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Smitten Surname Ancestry Results

Our indexes 1000-1999 include entries for the spelling 'smitten'. In the period you have requested, we have the following 19 records (displaying 1 to 10): 

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National ArchivesMasters and Apprentices (1714)
Apprenticeship indentures and clerks' articles were subject to a 6d or 12d per pound stamp duty: the registers of the payments usually give the master's trade, address, and occupation, and the apprentice's father's name and address, as well as details of the date and length of the apprenticeship. 12 April to 31 December 1714.

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Masters and Apprentices
 (1714)
National ArchivesApprentices registered in Scotland (1760)
Apprenticeship indentures and clerks' articles were subject to a 6d or 12d per pound stamp duty: the registers of the payments usually give the master's trade, address, and occupation, and the apprentice's name, as well as details of the date and length of the apprenticeship. There are central registers for collections of the stamp duty in London, as well as returns from collectors in the provinces. These collectors generally received duty just from their own county, but sometimes from further afield. The indentures themselves can date from a year or two earlier than this return. (The sample entry shown on this scan is taken from a Bristol return. Each entry has two scans, the other being the facing page with the details of the indenture, length of service, and payment of duty.) IR 1/53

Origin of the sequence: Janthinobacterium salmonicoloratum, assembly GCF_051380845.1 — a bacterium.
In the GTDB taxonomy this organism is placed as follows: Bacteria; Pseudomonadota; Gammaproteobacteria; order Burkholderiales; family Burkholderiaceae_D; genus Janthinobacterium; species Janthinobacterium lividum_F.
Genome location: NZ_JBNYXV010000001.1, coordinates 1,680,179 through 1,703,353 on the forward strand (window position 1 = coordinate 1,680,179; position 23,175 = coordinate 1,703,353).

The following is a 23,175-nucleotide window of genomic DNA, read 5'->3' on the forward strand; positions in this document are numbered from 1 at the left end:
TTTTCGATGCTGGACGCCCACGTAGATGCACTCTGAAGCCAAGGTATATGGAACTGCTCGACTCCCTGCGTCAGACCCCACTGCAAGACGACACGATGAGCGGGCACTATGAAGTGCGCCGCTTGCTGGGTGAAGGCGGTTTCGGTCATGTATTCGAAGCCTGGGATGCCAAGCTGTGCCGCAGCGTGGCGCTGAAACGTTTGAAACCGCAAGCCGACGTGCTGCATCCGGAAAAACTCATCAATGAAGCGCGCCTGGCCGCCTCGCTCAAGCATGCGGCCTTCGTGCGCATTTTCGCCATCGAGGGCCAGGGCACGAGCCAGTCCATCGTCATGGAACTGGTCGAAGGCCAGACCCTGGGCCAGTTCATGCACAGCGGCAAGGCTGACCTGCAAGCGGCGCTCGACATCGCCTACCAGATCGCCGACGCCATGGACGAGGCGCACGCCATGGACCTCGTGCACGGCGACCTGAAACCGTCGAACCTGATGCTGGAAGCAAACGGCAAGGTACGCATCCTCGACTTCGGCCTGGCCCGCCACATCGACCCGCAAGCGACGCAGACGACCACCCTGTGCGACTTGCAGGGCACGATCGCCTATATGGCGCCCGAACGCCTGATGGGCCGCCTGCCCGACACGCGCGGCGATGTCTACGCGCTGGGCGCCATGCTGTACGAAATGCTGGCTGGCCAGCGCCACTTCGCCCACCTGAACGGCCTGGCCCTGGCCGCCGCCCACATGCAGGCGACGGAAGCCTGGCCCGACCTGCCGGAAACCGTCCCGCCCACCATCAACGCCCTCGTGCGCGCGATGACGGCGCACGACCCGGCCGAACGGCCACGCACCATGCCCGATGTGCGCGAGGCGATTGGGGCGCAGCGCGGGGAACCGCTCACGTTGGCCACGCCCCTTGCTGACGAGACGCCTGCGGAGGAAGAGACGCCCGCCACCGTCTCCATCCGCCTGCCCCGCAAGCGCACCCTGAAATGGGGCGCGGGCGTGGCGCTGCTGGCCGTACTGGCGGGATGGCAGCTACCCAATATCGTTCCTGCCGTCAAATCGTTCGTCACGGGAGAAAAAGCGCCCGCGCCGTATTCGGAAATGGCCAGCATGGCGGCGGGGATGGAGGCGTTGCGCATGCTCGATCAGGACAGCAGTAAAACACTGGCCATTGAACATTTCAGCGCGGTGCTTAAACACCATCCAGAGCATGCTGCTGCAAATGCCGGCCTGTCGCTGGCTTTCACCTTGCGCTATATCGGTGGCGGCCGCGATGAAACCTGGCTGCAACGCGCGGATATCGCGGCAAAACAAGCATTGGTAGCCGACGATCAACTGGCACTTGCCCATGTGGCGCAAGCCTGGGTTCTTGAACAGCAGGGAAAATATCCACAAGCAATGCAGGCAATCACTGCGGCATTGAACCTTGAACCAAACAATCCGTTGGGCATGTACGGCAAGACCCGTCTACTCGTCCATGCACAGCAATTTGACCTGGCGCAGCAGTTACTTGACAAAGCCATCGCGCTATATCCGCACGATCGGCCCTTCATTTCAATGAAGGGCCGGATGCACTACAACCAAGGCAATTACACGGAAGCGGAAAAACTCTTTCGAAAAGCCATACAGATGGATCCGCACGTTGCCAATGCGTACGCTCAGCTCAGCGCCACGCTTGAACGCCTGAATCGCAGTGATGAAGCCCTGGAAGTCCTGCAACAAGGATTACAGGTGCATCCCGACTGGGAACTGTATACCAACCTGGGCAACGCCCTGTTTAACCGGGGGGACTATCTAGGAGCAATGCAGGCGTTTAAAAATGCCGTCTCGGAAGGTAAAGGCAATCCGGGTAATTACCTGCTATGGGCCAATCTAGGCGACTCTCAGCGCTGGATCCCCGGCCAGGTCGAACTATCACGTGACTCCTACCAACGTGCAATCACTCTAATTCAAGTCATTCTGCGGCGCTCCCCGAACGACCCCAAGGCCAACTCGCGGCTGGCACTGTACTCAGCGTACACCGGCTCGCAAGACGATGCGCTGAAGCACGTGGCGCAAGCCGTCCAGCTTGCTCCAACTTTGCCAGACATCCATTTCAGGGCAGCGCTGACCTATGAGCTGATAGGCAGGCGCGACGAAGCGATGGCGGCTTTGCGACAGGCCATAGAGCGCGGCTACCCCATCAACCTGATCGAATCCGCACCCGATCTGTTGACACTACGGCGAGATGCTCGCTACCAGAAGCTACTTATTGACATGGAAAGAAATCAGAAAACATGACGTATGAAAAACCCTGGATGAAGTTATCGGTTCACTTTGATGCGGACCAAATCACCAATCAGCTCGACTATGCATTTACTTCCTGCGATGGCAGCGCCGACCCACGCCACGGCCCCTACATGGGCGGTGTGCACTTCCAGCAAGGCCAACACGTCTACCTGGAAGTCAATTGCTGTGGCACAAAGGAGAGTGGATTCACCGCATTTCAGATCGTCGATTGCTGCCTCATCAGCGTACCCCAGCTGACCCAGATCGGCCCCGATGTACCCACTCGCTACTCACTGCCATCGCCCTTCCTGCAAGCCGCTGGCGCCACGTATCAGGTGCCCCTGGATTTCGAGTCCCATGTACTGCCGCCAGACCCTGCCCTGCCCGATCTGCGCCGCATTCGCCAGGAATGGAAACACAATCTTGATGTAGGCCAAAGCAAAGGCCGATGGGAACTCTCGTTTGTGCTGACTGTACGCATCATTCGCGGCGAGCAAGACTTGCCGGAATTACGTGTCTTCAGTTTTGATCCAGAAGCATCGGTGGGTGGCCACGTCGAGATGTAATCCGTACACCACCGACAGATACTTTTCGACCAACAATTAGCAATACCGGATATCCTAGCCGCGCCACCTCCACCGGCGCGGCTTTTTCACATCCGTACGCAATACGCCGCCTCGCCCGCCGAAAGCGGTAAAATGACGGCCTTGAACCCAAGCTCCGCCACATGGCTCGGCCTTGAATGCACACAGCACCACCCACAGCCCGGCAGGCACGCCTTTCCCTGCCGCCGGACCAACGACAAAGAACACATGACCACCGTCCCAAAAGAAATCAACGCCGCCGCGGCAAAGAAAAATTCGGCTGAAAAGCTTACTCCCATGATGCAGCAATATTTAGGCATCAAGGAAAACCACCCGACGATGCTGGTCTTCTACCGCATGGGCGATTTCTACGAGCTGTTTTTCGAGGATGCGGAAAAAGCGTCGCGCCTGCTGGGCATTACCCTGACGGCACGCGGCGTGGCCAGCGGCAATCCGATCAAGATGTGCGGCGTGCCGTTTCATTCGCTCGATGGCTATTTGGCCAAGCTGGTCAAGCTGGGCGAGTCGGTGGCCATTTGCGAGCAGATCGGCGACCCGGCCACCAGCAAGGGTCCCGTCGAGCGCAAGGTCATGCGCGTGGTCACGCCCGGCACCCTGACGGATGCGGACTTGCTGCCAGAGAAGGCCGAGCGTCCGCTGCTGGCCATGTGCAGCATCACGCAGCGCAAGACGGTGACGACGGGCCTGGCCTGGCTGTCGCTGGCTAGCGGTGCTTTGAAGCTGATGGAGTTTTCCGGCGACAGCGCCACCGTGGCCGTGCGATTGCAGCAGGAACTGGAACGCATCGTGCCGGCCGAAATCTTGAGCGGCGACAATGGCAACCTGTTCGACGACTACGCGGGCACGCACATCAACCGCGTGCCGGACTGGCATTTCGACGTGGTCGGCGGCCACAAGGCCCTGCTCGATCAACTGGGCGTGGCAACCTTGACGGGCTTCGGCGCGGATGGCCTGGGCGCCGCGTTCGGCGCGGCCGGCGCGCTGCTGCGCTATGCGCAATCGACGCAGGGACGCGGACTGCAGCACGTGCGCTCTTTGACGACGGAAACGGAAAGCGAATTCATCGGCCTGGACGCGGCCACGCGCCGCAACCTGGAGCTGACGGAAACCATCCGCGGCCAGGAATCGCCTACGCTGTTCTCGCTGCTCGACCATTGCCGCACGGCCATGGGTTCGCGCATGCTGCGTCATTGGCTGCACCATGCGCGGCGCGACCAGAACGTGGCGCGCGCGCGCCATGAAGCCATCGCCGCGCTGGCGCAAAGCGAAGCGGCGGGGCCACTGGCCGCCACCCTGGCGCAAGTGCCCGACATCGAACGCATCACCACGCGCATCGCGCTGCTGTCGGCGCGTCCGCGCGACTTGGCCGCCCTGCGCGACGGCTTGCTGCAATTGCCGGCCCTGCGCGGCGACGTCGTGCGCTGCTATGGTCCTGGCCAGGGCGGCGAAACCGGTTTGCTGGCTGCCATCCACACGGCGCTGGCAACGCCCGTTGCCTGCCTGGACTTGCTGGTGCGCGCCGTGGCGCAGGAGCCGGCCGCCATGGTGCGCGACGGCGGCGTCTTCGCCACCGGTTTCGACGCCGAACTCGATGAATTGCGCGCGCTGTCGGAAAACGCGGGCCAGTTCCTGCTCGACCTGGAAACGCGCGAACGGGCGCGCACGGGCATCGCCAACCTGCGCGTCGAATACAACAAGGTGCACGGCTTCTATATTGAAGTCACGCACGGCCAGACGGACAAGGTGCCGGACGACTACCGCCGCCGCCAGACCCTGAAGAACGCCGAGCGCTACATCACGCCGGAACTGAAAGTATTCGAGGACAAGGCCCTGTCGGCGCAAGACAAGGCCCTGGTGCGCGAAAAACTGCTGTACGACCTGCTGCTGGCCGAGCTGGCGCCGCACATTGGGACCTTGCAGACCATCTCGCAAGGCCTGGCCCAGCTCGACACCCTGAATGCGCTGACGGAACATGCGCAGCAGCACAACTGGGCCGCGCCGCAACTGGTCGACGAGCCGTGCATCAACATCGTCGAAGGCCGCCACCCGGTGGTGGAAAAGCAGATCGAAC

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Apprentices registered in Scotland
 (1760)
Traders and Merchants in London (1797)
The Universal British Directory was published in five volumes, starting in 1791. The professions included in the London section are very diverse: the addresses are mostly from central London. The publication of the provincial volumes took several years, so this London supplement was added, compiled about 1797.

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Traders and Merchants in London
 (1797)
Inhabitants of Dublin (1805)
Holden's Triennial Directory of 1805 to 1807 included a provincial section, listing professional people and traders in England, Wales, Scotland and Ireland. (The sample scan here is from the listing for Bath)

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Inhabitants of Dublin
 (1805)
Traders and professionals in London (1805)
Holden's Triennial Directory for 1805 to 1807 includes this 'London Alphabet of Businesses, Professions, &c.': coverage is good; about 30,000 individuals are recorded.

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Traders and professionals in London
 (1805)
National ArchivesBritish merchant seamen (1835-1836)